Having done all the essential preparatory work, the deputies did not want to leave the decisive vote until the next day.

According to the March 11, 1990, Independence Restoration Act signatory, the Supreme Council deputies were worried that they might be, in her words, ‘scooped up’ during the night and locked up somewhere under a pretext. 

“That is why we proclaimed Lithuanian independence late that night. The voting was by name, so that it was clear who was who. 124 voted in favor, six abstained, nobody was against. It was the 11th March 1990, 22:45,” she remembers.

As Mrs Laima was leaving the Supreme Council late that night, she had to pass along a ‘living corridor’ of well-wishers, and the crowd outside the building was shouting: “Thank you!”, “hurray!” 

But as Dr. L. Andrikiene was getting closer to her home in Antakalnis, she saw just empty streets – no trace of a celebration.

“Before the event, when I thought about the day of the restoration of independence, I imagined church bells ringing across Lithuania, plenty of joyful people on the streets, kind of an unprecedented celebration. Instead, I saw a hushed, wary Lithuania. What now? Will the Kremlin send specnaz forces to split our skulls with trenching tools? Or perhaps they’ll send us to Siberia, something they did with our parents and brothers? All scenarios were possible…

Only back home, as I saw my father, fighting back tears, and heard him say: “My child, do you understand what you did today, do you understand, my child?”, as I noticed my little son Sarunas running around the room clutching a tiny tricolor and shouting “hurray!”, and only then did I fully understood what really occurred earlier the day…“, recalls Dr. Andrikiene.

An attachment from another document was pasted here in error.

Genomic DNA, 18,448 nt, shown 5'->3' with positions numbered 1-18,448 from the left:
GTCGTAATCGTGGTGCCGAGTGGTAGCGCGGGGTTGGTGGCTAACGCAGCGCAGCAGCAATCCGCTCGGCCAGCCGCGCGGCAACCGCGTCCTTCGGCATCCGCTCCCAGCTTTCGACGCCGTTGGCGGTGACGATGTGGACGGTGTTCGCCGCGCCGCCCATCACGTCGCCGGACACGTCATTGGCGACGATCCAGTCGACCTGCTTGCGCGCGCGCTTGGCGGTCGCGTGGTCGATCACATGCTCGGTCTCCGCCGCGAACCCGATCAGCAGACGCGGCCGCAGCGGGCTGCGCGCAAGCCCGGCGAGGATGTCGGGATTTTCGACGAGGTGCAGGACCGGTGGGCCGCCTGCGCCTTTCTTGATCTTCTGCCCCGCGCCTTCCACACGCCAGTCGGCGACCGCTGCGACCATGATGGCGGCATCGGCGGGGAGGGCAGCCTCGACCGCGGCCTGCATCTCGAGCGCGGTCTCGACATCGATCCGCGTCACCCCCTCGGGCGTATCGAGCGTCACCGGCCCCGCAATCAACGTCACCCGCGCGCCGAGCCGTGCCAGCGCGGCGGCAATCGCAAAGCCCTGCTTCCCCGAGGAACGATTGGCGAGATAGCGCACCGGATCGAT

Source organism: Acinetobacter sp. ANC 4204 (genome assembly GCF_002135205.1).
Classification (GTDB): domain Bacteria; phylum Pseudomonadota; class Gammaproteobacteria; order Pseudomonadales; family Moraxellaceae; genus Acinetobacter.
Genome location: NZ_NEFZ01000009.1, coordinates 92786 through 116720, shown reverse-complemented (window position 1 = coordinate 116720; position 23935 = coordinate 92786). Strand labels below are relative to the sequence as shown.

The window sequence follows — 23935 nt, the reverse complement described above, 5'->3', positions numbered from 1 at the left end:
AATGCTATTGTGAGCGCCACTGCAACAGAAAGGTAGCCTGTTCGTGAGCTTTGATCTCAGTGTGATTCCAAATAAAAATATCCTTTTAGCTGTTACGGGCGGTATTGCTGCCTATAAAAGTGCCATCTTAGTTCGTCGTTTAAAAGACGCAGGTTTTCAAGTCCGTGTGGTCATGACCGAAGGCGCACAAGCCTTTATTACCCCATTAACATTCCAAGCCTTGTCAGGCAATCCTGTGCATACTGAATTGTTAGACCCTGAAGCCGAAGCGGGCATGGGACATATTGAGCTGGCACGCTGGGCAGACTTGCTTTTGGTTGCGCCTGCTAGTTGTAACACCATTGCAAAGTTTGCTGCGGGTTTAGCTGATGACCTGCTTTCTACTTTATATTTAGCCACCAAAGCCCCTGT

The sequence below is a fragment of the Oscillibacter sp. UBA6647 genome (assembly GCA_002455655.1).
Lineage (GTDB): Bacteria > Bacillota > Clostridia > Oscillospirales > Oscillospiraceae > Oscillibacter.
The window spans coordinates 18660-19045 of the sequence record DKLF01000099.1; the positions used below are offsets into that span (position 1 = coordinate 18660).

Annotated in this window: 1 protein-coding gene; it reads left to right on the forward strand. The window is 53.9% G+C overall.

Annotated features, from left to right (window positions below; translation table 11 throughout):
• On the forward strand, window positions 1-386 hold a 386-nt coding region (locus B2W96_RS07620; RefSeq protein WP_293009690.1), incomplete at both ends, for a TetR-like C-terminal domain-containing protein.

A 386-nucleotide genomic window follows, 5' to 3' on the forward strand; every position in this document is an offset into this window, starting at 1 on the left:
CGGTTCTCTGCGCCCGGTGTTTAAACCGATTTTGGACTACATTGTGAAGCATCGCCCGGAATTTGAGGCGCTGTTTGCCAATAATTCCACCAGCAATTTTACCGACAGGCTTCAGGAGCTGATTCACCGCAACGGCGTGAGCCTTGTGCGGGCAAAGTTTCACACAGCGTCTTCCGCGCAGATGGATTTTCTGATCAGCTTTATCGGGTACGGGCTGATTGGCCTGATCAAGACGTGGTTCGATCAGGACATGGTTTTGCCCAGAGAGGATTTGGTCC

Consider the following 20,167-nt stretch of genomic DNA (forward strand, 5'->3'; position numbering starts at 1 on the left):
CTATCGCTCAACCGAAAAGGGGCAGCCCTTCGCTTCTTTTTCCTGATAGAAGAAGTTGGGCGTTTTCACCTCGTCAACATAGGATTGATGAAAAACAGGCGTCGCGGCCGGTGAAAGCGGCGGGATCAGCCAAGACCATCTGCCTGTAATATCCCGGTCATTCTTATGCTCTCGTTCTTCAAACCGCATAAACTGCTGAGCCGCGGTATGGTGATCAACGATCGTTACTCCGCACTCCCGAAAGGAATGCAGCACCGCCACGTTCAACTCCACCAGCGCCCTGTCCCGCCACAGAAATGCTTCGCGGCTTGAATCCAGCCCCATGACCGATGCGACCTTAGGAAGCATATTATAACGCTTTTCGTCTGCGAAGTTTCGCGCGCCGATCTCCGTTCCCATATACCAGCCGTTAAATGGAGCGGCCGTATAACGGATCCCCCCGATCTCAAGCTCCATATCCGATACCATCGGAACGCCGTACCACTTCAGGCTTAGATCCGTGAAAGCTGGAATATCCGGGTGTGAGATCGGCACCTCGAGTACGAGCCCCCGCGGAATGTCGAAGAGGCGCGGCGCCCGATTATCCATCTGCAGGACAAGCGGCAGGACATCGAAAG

“A lot of time has passed since that day: more than three decades, 34 years, in fact. But I am still counting. In the beginning, I counted the days, weeks, months; later: years, decades,” Dr. L. Andrikiene says.

The announcement of Lithuanian Independence on the 11th of March 1990 did not receive much support from the world superpowers. Leaders of the democratic world were confused: how to react? Lithuania still depended on the Soviet Union, Lithuania’s borders were guarded by the Soviet Army, Soviet military bases were situated on its soil. 

The Soviet leader, Mikhail Gorbachev, had confused the major Cold War protagonists with his slogans of „glasnost“ and „perestroika“. 

“It looked like leaders of the countries that were highly important to us – UK Prime Minister Margaret Thatcher, US President George Bush Sr., German Chancellor Helmut Kohl – adored Gorbachev. They wished to avoid any trouble and inconvenience in their relations with the Soviet Union,” Dr. L. Andrikiene says now.

“We, Lithuania, turned out to be troublemakers, and anything could happen… I know it’s a fact, but for me, an independent Lithuania is still a miracle, God’s gift, for which I shall not cease to thank Him and the people of Lithuania,” says a convinced Dr. L. Andrikiene.